A Boston University team have developed an acoustic, 3D-printed metamaterial whose topology is such that it reflects 94% of human-audible sound; the researchers' demonstration involves inserting a ring of this stuff in a PVC pipe and blasting a speaker down one end: light and air emerges from the other end, but sound does not.
The metamaterial is in contrast to traditional acoustic insulation materials, which absorb sound and convert it to heat energy; this material actualy reflects the sound back.
The researchers muse that their invention could be used to dampen sound from HVAC systems, drones, MRIs, and other hard-to-manage sources of unpleasant sound and noise pollution.
Ghaffarivardavagh and Zhang also point to the unsightliness of the sound barriers used today to reduce noise pollution from traffic and see room for an aesthetic upgrade. "Our structure is super lightweight, open, and beautiful. Each piece could be used as a tile or brick to scale up and build a sound-canceling, permeable wall," they say.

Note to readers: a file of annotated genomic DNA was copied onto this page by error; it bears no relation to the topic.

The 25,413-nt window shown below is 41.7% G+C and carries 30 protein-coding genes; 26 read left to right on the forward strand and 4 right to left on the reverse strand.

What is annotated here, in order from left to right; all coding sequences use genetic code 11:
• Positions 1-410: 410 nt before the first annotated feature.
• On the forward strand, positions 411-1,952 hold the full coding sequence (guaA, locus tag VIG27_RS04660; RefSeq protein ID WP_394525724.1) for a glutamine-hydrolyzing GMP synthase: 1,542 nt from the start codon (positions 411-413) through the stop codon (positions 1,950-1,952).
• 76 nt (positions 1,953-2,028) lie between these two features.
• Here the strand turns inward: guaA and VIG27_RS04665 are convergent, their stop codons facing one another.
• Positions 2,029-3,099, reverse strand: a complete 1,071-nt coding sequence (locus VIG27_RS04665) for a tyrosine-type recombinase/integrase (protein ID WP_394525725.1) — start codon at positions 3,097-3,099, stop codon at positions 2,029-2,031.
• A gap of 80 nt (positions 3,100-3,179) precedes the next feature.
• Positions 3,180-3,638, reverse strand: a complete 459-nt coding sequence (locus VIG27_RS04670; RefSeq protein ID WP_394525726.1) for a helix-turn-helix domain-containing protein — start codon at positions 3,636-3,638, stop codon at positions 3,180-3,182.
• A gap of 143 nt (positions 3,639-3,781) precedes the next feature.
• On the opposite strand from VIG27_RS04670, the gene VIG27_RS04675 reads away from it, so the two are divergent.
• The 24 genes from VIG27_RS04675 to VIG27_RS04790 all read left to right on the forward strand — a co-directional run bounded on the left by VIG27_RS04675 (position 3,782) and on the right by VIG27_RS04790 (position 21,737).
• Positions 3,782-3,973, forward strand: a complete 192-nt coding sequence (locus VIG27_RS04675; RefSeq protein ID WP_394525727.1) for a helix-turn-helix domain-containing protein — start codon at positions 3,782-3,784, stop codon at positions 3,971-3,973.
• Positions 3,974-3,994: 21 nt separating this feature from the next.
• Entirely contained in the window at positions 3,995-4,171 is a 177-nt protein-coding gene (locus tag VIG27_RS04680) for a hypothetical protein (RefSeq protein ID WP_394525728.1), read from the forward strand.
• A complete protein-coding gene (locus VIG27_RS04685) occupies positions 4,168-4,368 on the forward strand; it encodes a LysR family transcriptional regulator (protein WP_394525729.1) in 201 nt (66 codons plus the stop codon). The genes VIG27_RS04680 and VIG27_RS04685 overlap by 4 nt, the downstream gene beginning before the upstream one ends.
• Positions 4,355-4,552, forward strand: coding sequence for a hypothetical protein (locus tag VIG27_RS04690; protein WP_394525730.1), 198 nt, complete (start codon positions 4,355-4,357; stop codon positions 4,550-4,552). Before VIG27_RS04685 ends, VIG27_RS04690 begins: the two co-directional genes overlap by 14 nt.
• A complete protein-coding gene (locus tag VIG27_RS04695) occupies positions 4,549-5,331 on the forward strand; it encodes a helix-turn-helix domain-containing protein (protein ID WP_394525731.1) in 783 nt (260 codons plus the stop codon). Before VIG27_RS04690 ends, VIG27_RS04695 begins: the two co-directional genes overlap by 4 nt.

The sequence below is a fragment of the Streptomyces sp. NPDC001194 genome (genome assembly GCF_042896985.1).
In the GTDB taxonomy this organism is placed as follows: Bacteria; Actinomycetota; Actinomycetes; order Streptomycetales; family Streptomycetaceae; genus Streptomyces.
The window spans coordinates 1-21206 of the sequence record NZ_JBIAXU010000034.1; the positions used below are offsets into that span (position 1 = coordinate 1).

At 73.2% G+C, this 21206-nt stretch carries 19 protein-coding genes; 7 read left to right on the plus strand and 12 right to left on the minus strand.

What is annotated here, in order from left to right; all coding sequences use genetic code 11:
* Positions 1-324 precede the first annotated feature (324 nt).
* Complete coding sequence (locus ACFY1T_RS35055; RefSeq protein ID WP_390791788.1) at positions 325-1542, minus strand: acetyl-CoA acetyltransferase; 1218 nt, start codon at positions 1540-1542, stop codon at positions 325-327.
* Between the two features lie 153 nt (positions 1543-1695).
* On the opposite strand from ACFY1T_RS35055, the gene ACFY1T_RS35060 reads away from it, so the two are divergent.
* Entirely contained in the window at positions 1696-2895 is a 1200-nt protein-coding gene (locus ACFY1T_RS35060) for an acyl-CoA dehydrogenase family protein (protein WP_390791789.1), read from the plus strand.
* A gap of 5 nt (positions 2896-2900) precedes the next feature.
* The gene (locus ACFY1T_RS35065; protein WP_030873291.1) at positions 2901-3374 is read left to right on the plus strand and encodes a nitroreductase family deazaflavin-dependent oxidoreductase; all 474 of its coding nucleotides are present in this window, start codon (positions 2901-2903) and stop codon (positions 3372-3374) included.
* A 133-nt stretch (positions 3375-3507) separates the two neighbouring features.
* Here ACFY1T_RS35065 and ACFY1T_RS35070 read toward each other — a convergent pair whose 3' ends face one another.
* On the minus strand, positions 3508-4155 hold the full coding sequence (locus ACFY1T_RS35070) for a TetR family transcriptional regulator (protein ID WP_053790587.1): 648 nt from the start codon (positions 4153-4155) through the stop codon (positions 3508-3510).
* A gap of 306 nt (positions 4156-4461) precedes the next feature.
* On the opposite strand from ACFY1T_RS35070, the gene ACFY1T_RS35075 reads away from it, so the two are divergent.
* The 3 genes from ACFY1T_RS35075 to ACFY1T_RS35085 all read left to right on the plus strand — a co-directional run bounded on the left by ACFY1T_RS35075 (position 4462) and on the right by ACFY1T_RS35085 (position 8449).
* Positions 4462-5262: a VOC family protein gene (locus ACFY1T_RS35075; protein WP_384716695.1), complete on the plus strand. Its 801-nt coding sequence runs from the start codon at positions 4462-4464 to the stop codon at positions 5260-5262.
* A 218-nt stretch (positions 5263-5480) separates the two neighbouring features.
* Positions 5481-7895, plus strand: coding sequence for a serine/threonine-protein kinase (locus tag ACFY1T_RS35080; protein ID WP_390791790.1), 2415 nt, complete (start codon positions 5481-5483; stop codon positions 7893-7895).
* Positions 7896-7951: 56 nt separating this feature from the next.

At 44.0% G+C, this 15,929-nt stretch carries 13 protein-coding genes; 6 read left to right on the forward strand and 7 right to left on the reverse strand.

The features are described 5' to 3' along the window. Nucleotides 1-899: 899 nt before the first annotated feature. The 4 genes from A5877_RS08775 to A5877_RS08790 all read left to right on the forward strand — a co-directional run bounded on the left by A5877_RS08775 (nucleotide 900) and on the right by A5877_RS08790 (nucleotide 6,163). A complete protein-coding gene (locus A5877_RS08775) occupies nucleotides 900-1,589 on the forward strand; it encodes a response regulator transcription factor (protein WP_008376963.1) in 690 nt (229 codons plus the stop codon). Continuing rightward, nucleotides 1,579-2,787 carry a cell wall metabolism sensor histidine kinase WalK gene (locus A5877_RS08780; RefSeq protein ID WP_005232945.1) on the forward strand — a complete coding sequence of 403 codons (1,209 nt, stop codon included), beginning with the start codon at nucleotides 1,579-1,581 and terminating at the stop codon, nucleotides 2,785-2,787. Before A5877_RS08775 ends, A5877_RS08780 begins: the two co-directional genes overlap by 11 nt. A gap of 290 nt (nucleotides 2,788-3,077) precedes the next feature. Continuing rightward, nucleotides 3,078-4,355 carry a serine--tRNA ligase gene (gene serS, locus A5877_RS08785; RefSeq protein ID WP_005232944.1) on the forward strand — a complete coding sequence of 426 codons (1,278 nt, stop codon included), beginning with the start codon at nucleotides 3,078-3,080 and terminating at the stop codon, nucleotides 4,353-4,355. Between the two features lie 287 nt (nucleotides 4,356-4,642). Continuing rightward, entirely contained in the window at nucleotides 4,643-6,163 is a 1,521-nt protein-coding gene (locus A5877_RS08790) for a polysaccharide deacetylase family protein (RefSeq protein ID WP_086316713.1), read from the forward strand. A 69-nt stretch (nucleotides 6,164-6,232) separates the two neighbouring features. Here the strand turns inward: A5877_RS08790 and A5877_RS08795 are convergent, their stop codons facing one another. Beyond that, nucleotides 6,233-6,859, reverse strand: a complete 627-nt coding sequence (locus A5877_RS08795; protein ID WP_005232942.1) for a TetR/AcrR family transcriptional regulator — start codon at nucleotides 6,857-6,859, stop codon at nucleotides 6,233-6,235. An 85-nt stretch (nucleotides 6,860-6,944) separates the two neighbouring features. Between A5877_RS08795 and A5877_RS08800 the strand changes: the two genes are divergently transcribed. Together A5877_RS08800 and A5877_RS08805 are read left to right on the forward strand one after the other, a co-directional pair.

The shape of acoustic-silencing metamaterials, based on their method, is also completely customizable, Ghaffarivardavagh says. The outer part doesn't need to be a round ring shape in order to function.
"We can design the outer shape as a cube or hexagon, anything really," he says. "When we want to create a wall, we will go to a hexagonal shape" that can fit together like an open-air honeycomb structure.
Ultra-open acoustic metamaterial silencer based on Fano-like interference [Reza Ghaffarivardavagh, Jacob Nikolajczyk, Stephan Anderson, and Xin Zhang/Phys Rev] (Sci-Hub Mirror)
Scientists have discovered a shape that blocks all sound–even your co-workers [Mark Wilson/Fast Company]
BU researchers develop 'acoustic metamaterial' that cancels sound [Boston University/Eurekalert]
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